From the Middle Ages till the creation of the Gran Duchy of Tuscany, San Miniato played an active role specially when it was under the control of Florence and it was used as a strategical town to look at the historical florentine enemy: Pisa!

But the extra value of this town was linked also to the fact that San Miniato was on the via Francigena, which was the main connecting route between northern Europe and Rome. It also sat at the intersection of the Florence-Pisa and the Lucca-Siena roads. 

Over the centuries San Miniato was therefore exposed to a constant flow of friendly and hostile armies, traders in all manner of goods and services, and other travelers from near and far.

And maybe this is the main reason why a few plants of Tempranillo grapes have been found around the area and today they are used by a single family producer (Leonardo Beconcini and wife Eva Bellagamba) to make an extraordinary and unique red wine.


Tempranillo
Tempranillo grapes


Tempranillo is the grape variety that forms the backbone of some of the finest red wines from Spain and Portugal. Almost every red wine from Ribera del Duero has Tempranillo at its core, and in Portugal the variety is widely used in the Douro Valley both for table wines and fortified wines (Port). 

A thick-skinned variety that makes deep-colored wines with moderate tannins, Tempranillo is well suited to the demands of the modern wine consumer. While it lacks a deep-intense flavor profile, the wide range of aromas detectable in Tempranillo-based wines gives it a charm in and of itself, with tasting notes ranging from strawberries, cherries to prunes, chocolate and tobacco. The former three notes typically come from younger vines growing in cool climates, while the latter three develop with older vines and more heat.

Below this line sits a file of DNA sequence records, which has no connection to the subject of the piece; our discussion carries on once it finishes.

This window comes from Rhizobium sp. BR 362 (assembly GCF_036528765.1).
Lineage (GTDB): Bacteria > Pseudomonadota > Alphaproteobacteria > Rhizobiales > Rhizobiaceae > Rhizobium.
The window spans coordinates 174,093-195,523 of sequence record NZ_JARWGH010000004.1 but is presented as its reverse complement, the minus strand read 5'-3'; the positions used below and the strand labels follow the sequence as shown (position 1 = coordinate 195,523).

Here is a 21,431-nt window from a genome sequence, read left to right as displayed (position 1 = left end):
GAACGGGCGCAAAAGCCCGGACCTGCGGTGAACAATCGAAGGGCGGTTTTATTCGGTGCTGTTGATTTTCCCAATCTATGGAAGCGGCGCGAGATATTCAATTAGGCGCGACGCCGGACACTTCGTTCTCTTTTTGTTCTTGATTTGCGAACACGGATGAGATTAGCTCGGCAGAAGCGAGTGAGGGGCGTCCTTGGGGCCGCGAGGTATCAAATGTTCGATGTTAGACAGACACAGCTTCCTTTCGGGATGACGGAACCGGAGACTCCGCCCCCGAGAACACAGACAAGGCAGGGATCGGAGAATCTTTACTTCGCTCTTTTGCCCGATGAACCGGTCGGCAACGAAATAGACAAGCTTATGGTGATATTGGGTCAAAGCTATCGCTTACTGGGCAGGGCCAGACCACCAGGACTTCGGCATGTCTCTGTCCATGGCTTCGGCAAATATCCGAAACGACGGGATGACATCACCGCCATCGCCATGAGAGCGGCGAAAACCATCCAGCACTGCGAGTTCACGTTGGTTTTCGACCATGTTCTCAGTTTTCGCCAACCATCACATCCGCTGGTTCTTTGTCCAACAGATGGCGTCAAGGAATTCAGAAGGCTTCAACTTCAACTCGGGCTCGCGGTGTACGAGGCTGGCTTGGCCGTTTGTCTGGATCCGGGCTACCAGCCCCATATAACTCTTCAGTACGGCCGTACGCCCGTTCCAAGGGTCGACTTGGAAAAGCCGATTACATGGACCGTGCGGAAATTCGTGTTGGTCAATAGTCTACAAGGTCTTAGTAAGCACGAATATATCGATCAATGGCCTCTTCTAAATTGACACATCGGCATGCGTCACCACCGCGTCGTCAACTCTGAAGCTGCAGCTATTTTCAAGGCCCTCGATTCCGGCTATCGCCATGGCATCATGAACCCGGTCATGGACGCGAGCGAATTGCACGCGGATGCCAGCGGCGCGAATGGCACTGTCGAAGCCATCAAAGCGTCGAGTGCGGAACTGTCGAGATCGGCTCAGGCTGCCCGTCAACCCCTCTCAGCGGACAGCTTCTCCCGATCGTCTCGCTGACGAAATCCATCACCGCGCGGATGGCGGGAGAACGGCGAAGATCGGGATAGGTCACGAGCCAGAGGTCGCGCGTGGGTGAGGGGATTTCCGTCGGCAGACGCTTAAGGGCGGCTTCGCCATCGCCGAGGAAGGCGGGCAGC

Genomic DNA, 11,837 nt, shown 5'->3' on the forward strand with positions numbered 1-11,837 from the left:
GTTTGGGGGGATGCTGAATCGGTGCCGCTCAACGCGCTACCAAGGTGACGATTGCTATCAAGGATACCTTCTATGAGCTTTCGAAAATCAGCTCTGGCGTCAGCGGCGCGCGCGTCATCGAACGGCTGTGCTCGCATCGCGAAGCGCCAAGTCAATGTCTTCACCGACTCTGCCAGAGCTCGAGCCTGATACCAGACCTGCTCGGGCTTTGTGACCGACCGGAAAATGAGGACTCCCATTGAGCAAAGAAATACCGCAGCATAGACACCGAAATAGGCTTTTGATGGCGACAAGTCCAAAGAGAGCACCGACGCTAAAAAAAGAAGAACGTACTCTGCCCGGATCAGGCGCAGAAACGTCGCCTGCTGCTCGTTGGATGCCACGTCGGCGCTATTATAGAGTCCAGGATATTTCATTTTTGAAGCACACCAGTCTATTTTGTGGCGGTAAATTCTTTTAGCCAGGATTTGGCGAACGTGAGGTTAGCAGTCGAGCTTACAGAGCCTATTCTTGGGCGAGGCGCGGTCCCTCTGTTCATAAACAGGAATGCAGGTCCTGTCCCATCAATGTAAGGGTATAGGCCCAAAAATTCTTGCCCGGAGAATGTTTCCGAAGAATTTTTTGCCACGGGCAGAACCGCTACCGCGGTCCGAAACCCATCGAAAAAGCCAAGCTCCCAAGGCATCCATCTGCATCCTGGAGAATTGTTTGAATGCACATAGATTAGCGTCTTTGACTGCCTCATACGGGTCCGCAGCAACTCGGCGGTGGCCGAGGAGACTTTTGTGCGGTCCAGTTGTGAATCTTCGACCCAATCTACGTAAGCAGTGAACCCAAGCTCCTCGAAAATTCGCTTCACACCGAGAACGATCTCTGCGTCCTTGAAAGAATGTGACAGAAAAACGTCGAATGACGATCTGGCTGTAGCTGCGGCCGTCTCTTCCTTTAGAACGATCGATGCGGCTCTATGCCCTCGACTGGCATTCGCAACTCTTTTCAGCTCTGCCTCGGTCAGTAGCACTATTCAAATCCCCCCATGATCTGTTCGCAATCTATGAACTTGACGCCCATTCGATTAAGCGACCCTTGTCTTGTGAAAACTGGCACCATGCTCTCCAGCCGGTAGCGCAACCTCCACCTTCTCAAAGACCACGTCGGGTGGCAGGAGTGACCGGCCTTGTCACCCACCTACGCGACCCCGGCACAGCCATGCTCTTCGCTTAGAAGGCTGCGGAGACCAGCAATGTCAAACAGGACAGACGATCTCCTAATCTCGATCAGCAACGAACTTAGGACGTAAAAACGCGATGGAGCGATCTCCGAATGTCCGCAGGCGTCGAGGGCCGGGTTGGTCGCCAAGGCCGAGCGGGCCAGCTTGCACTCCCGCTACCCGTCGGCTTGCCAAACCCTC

Origins of Tempranillo are murky. It could be indigenous to the Spanish countryside or it could have been brought there by the Moors from somewhere else unknown.  

Some old theories associate Tempranillo to Pinot Noir with which it shares some characteristics although ampelographic studies have shown no genetic connection between the cultivars. 

A relation with Pinot Noir would anyway implicate some truth in the legend that Cistercian monks left Pinot Noir cuttings at monasteries along their pilgrimage to Santiago de Compostela.

Archeological site in San Miniato

So taking in consideration that one part of the Francigena route was connecting Santiago de Compostela to St. Peter in Rome passing through Tuscany, as soon as I met the Tempranillo producers in San Miniato with a cute estate lying near the San Genesio chapel and a recently discovered archeological site, the connection between the pilgrims road and the spanish grape variety, came back to my mind.

San Genesio along the Francigena

It is fascinating and intriguing thinking about the relations, the exchanges and connections among populations thanks to a road which became a thread of memories and knowledge passed through generations and thank to the Beconcini family and their effort to keep alive and spread the story behind a grape!

Tempranillo- Beconcini wine estate 


If you wish to learn more about tuscan wines, their characteristics and history, book your educational wine tour with Anna, your tuscan wine guide....